Voices in Education

Brain in the Cooler

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If I had a nickel for every time I have been told as a teacher that I must keep my students engaged, I could probably retire. Student engagement — these words are mentioned in countless articles, videos, webinars and textbooks about education and teaching. All of these sources have given me insights into how I might better engage my students in class, but true student engagement has been elusive for me at times.  

I teach algebra at the college level, so I already feel at a disadvantage. It never fails that on the first day of class a student, frequently many students, tell me they hate math, they can’t do math, or someone told them that they were not good at math. Usually I hear something like: “I am just not a math person.” Others ask me, “Why do I have to take algebra?” or “When am I ever going to use this in real life?” Students frequently ask the hard questions. These questions are especially hard to answer, when so many of their minds seem already closed to the wonder and the beauty of this language of the universe called mathematics, and to the possibility of ever being successful at math. They aren’t the only ones who struggle. I struggle as their teacher, trying to find ways to help them appreciate math and actively engage with the subject.

When I was an undergraduate student, I had a psychology professor who was one of the coolest instructors on campus. I had to take his class for my degree, but I found it incredibly interesting and felt it had some practical use for me as a business major, since I planned to specialize in marketing in graduate school. I had a keen interest in consumer behavior. Dr. Y. had a way of making his subject interesting on every day that our class met, and I never missed a class.

Uncovering the Truth about the Cooler Brain

One day, we all filed into the classroom and took our seats as usual. Dr. Y. came in a few minutes later, and he was carrying a small Igloo cooler which he set down on the edge of his desk. We didn’t think anything of it at first. Maybe it was his lunch? Anyway, Dr. Y proceeded to tell us that he was going to lecture on the human brain. As he was talking about aspects of the human brain, he was pulling on a pair of latex gloves. The students started to get nervous. Why did he need gloves? He couldn’t have a brain in that cooler, could he? He wouldn’t actually bring a real, human brain into the classroom, would he? The whispers got louder. Dr. Y. calmly continued his talk, and as he spoke he moved the cooler to the front of his desk. Then, he opened the lid. It was facing us so we couldn’t see what was inside. By this time, a few students were visibly worried and a couple of them started to get up out of their chairs. Dr. Y reached his gloved hands into the cooler, still talking about the brain, and he quickly pulled out something large and round and tossed it to a student in the front row! By now, a few horrified people were screaming and running for the door. But when the student in the front row held up the object, we all started laughing. It was a head of cabbage!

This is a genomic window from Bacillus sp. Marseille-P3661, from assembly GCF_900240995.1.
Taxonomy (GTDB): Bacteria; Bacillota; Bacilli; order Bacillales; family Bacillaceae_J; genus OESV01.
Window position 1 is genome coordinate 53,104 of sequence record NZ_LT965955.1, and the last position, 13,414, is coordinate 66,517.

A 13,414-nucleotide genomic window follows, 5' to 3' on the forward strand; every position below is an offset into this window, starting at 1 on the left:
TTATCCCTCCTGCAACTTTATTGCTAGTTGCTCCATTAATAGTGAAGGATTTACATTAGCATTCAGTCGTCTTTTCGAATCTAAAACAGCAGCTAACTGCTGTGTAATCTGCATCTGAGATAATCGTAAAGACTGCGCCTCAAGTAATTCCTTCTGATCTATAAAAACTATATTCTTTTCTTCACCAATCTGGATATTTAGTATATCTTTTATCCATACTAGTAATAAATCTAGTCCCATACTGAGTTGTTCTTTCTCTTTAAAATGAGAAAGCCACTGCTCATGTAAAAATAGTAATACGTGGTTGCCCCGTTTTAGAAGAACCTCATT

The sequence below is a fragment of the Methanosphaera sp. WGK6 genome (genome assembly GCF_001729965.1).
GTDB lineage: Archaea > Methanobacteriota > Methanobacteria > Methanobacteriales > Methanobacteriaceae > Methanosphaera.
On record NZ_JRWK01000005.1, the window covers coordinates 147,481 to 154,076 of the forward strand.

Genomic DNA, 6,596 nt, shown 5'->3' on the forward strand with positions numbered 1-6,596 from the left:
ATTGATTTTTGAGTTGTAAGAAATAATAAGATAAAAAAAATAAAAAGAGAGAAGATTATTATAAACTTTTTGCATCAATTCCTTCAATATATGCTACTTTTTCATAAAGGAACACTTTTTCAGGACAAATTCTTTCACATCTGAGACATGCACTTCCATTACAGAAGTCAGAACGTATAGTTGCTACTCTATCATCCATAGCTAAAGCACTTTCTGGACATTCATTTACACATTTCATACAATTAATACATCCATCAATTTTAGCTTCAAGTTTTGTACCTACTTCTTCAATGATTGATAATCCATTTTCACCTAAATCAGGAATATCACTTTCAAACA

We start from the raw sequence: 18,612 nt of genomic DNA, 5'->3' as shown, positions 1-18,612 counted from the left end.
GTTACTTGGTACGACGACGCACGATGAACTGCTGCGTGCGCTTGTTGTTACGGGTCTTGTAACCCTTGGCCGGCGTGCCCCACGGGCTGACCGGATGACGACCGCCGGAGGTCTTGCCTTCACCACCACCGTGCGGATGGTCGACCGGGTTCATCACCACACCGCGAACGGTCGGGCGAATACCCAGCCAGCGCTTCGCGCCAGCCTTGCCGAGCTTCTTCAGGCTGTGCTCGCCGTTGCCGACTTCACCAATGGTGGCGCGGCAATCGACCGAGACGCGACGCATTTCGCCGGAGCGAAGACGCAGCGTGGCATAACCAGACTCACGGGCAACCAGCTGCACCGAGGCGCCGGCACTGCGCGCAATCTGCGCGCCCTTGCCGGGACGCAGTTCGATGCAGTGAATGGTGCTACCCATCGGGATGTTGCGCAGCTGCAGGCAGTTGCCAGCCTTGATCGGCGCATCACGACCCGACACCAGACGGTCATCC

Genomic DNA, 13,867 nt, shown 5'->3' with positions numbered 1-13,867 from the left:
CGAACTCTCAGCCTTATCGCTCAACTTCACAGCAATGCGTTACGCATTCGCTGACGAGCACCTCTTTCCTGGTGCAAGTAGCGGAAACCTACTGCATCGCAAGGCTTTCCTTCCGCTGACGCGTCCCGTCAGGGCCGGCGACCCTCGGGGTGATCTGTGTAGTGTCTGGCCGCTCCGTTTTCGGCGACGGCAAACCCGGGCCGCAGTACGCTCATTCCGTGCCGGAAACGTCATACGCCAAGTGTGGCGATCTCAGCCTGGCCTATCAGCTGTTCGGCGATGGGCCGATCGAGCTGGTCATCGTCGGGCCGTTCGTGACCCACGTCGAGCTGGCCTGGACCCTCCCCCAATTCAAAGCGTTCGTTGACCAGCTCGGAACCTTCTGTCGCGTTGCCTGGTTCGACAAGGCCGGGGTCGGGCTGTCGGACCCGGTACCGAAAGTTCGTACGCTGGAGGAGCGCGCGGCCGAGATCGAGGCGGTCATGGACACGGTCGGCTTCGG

How the “Hook” Leads to Student Engagement

After everyone had settled down, Dr. Y. told us the real topic of the day’s lecture. It was on the subject of fear. Fear is very powerful. It can make you afraid of things that aren’t really there. It can make you react to things that haven’t happened yet, and maybe never will. I never forgot that lesson, and I have told that story many times since then. Dr. Y used a perfect “hook” to engage us, and then kept us interested in psychology class during what could have been a rather dull lecture. We were vocal, we were interacting, and we were fully engaged for the rest of the class period.

At the time, I didn’t know that I would end up teaching later in my working life. But once I did, I wished to be as engaging an instructor as Dr. Y. Over time, I have developed my own “hooks” to engage my math students, and I use humor most often to relieve the stress associated with math. I sometimes start class with a magic trick: guessing numbers, guessing their age or shoe size, or guessing a card out of a deck. All are magic tricks made possible by algebra. I always teach them how to do the trick afterward. Other times, I start with a funny or interesting video or cartoon about math. My tests always have a math-related comic strip or puzzle at the end to give students a laugh. I tell jokes and stories. Some are corny, to be sure. But they are always math-related and usually well received.

So far, my students get good grades, rarely miss class, and give me positive feedback. I always silently thank Dr. Y. for teaching me the power of the “hook,” and for helping me to find my own.

Dawn Del Vecchio

Dawn Del Vecchio Educator

Dawn has been an educator for 20 years, teaching in K-12 districts as well as community colleges. A graduate of California State University, Los Angeles with an MBA in marketing, Dawn has taught mathematics and business subjects. She currently teaches algebra at a Los Angeles college.

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